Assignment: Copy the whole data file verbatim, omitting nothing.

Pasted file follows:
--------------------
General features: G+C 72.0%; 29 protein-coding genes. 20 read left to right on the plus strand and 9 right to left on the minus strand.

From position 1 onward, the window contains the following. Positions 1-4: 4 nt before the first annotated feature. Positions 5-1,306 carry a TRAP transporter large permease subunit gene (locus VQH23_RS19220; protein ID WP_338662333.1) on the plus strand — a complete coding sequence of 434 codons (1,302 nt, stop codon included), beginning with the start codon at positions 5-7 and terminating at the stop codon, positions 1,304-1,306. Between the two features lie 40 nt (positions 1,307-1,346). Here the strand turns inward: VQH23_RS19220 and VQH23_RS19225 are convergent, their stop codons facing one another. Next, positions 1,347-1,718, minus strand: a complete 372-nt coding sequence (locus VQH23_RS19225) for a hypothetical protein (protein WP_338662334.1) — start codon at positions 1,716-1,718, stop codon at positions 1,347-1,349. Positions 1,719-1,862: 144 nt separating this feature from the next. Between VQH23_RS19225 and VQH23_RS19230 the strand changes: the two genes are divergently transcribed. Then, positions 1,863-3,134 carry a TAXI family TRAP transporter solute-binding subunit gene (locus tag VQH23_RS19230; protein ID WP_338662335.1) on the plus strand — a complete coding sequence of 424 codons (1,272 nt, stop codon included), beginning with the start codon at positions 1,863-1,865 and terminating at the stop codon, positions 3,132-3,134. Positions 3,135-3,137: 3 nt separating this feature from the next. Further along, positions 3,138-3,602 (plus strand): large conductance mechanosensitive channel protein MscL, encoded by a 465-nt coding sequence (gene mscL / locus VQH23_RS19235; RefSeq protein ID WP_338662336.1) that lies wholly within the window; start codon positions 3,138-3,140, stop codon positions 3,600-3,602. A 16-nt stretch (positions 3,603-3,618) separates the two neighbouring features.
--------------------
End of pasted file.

General features: G+C 72.0%; 29 protein-coding genes. 20 read left to right on the plus strand and 9 right to left on the minus strand.

From position 1 onward, the window contains the following. Positions 1-4: 4 nt before the first annotated feature. Positions 5-1,306 carry a TRAP transporter large permease subunit gene (locus VQH23_RS19220; protein ID WP_338662333.1) on the plus strand — a complete coding sequence of 434 codons (1,302 nt, stop codon included), beginning with the start codon at positions 5-7 and terminating at the stop codon, positions 1,304-1,306. Between the two features lie 40 nt (positions 1,307-1,346). Here the strand turns inward: VQH23_RS19220 and VQH23_RS19225 are convergent, their stop codons facing one another. Next, positions 1,347-1,718, minus strand: a complete 372-nt coding sequence (locus VQH23_RS19225) for a hypothetical protein (protein WP_338662334.1) — start codon at positions 1,716-1,718, stop codon at positions 1,347-1,349. Positions 1,719-1,862: 144 nt separating this feature from the next. Between VQH23_RS19225 and VQH23_RS19230 the strand changes: the two genes are divergently transcribed. Then, positions 1,863-3,134 carry a TAXI family TRAP transporter solute-binding subunit gene (locus tag VQH23_RS19230; protein ID WP_338662335.1) on the plus strand — a complete coding sequence of 424 codons (1,272 nt, stop codon included), beginning with the start codon at positions 1,863-1,865 and terminating at the stop codon, positions 3,132-3,134. Positions 3,135-3,137: 3 nt separating this feature from the next. Further along, positions 3,138-3,602 (plus strand): large conductance mechanosensitive channel protein MscL, encoded by a 465-nt coding sequence (gene mscL / locus VQH23_RS19235; RefSeq protein ID WP_338662336.1) that lies wholly within the window; start codon positions 3,138-3,140, stop codon positions 3,600-3,602. A 16-nt stretch (positions 3,603-3,618) separates the two neighbouring features.